Category Archives: Unemployment

Separate and Unequal: The Dimensions and Consequences of Safety Net Decentralization in the U.S. 1994–2014

Source: Sarah K. Bruch, Marcia K. Meyers, and Janet C. Gornick, University of Wisconsin, Institute for Research on Poverty, DP 1432-16, August 2016

From the abstract:
In this paper, we examine the dimensions and consequences of decentralized social safety net policies. We consider the adequacy of benefits and inclusiveness of receipt for eleven federal-state programs that constitute the core of safety net provision for working age adults and families: cash assistance, food assistance, health insurance, child support, child care, preschool/early education, unemployment insurance, state income taxes, cash assistance work assistance, disability assistance, and housing assistance. In the first part of the paper we examine the extent of cross-state inequality in social provision. We find substantial variation across states; variation that is consistent with policy design differences in state discretion; and at levels equal to or greater than variation across the European countries that have been recognized as having different welfare regimes. In the second section, we turn to an analysis of change over time (1994 to 2014) examining four dimensions of convergence: degree, location of change, direction of change, and scope. We find both decreases (retrenchment) and increases (expansions) of provision, a handful of cases of convergence (decreasing inequality) and divergence (increasing inequality), and a great deal of synchronous change and persistence in the magnitude of cross-state inequalities.

The Effects of Unemployment Insurance Benefits: New Evidence and Interpretation

Source: Johannes F. Schmieder, Till Von Wachter, National Bureau of Economic Research (NBER), NBER Working Paper No. w22564, August 2016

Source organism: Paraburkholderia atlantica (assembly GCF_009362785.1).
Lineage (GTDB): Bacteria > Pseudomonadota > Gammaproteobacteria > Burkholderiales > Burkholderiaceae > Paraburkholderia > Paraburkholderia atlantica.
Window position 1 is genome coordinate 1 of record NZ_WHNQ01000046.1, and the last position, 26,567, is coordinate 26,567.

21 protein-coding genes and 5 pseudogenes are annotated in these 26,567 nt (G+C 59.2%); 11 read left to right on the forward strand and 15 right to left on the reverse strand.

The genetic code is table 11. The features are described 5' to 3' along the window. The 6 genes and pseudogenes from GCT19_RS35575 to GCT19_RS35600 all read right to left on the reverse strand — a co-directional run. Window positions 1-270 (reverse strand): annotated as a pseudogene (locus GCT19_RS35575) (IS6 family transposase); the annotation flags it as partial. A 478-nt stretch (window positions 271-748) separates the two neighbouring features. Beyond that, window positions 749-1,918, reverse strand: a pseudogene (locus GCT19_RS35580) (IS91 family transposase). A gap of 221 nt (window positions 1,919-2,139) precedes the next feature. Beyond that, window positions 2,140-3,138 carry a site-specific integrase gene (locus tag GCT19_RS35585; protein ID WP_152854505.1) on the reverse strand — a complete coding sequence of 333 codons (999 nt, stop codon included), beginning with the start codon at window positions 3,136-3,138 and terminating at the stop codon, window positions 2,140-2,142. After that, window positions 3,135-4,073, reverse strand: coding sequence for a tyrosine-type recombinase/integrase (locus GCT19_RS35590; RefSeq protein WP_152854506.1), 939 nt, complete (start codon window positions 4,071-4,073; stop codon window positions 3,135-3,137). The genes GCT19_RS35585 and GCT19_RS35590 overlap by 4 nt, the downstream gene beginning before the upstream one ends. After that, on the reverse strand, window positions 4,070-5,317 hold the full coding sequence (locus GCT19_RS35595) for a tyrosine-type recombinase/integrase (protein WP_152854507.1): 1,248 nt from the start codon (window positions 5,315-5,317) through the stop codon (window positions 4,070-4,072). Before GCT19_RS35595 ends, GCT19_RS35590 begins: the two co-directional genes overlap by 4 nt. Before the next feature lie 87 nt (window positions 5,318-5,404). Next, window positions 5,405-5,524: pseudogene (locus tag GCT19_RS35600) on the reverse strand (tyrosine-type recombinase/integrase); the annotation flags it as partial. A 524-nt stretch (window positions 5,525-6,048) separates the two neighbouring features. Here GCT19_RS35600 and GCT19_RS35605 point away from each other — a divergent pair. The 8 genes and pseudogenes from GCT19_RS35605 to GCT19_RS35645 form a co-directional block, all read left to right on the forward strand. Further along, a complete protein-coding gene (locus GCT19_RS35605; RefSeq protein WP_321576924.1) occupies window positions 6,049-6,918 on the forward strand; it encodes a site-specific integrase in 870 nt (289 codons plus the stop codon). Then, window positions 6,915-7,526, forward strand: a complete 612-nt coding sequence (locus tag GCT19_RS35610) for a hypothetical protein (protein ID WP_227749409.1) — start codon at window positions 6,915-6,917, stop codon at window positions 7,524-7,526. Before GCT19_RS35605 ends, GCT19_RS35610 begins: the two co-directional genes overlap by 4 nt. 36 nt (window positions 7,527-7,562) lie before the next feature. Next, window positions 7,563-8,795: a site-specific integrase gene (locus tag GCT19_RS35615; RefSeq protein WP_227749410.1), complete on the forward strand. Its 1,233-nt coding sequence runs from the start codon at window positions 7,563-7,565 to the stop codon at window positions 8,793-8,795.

(subscription required)

From the abstract:
The Great Recession has renewed interest in Unemployment Insurance (UI) programs around the world. At the same time, there have been important advances in both theory and measurement of UI. In this paper, we first use the theory to present a unified treatment of the welfare effects of UI benefit levels and durations and derive convenient expressions of the disincentive effect of UI. We then discuss recent estimates of the effect of UI benefit levels and durations on labor supply based, to a large extent, on high-quality research designs and administrative data. We relate these estimates directly to the sufficient statistics identified by the model. We also discuss several active and open areas of research on UI. These include the effect of UI on aggregate labor market outcomes, the effect of UI on job outcomes, the long-term effects of UI, the effects of UI under non-standard behavioral assumptions, and the interactions of UI with other programs. While our review of the new experimental estimates confirms the range of negative labor supply effects of the previous literature, we show based on the model that these estimates are imperfect proxies for the actual disincentive effects. We also isolate several important areas in need for additional research, including estimates of the social value of UI as well as the effects of UI in less-developed countries.

How Do Financial Resources Affect the Timing of Retirement after a Job Separation?

Source: Matthew S. Rutledge, ILR Review, Vol 69 no. 5, October 2016
(subscription required)

From the abstract:
This study examines working people between the ages of 50 and 70 years old and the conditions that lead them to decide to retire or not after they experience a job separation. Based on data from the Survey of Income and Program Participation, the author finds that among individuals whose jobless spells end in retirement, most decide to retire within a year after separation. The availability of resources such as Social Security retirement benefits, high net worth, and income from defined benefit pensions appear to encourage more rapid labor force exit and retirement, rather than supporting job seekers during a long search. Perhaps surprisingly, no correlation between retirement and the unemployment rate occurs, but unemployment insurance benefits do delay retirement. These results suggest little tolerance for long job searches regardless of labor market prospects and indicate that those who can afford to retire will do so rather quickly.